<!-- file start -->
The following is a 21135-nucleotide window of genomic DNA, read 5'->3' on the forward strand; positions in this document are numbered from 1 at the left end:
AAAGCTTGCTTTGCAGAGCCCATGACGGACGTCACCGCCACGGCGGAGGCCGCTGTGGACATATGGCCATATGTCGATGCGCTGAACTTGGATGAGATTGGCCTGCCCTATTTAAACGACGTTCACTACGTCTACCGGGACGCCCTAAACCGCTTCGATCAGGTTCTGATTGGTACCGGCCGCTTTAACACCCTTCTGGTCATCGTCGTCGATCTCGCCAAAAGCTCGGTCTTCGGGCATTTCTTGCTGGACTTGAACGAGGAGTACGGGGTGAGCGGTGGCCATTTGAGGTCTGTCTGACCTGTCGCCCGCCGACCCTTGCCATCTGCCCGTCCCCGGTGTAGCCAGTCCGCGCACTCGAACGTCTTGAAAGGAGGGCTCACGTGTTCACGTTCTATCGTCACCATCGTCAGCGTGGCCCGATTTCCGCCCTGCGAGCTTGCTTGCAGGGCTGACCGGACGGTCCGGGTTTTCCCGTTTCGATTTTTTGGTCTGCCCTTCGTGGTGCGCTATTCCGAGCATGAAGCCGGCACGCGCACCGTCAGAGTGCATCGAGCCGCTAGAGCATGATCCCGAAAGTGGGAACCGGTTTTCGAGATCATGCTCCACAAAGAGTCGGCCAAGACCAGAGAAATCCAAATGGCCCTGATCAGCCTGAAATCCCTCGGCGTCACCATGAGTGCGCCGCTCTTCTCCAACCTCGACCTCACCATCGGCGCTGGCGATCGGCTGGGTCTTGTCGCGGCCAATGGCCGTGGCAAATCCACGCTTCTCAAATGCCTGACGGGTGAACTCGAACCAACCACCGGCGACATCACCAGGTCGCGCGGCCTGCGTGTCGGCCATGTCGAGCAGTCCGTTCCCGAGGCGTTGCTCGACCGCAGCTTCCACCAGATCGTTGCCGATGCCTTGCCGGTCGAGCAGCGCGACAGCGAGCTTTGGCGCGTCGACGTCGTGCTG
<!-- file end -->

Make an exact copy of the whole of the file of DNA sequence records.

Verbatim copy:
The following is a 21135-nucleotide window of genomic DNA, read 5'->3' on the forward strand; positions in this document are numbered from 1 at the left end:
AAAGCTTGCTTTGCAGAGCCCATGACGGACGTCACCGCCACGGCGGAGGCCGCTGTGGACATATGGCCATATGTCGATGCGCTGAACTTGGATGAGATTGGCCTGCCCTATTTAAACGACGTTCACTACGTCTACCGGGACGCCCTAAACCGCTTCGATCAGGTTCTGATTGGTACCGGCCGCTTTAACACCCTTCTGGTCATCGTCGTCGATCTCGCCAAAAGCTCGGTCTTCGGGCATTTCTTGCTGGACTTGAACGAGGAGTACGGGGTGAGCGGTGGCCATTTGAGGTCTGTCTGACCTGTCGCCCGCCGACCCTTGCCATCTGCCCGTCCCCGGTGTAGCCAGTCCGCGCACTCGAACGTCTTGAAAGGAGGGCTCACGTGTTCACGTTCTATCGTCACCATCGTCAGCGTGGCCCGATTTCCGCCCTGCGAGCTTGCTTGCAGGGCTGACCGGACGGTCCGGGTTTTCCCGTTTCGATTTTTTGGTCTGCCCTTCGTGGTGCGCTATTCCGAGCATGAAGCCGGCACGCGCACCGTCAGAGTGCATCGAGCCGCTAGAGCATGATCCCGAAAGTGGGAACCGGTTTTCGAGATCATGCTCCACAAAGAGTCGGCCAAGACCAGAGAAATCCAAATGGCCCTGATCAGCCTGAAATCCCTCGGCGTCACCATGAGTGCGCCGCTCTTCTCCAACCTCGACCTCACCATCGGCGCTGGCGATCGGCTGGGTCTTGTCGCGGCCAATGGCCGTGGCAAATCCACGCTTCTCAAATGCCTGACGGGTGAACTCGAACCAACCACCGGCGACATCACCAGGTCGCGCGGCCTGCGTGTCGGCCATGTCGAGCAGTCCGTTCCCGAGGCGTTGCTCGACCGCAGCTTCCACCAGATCGTTGCCGATGCCTTGCCGGTCGAGCAGCGCGACAGCGAGCTTTGGCGCGTCGACGTCGTGCTG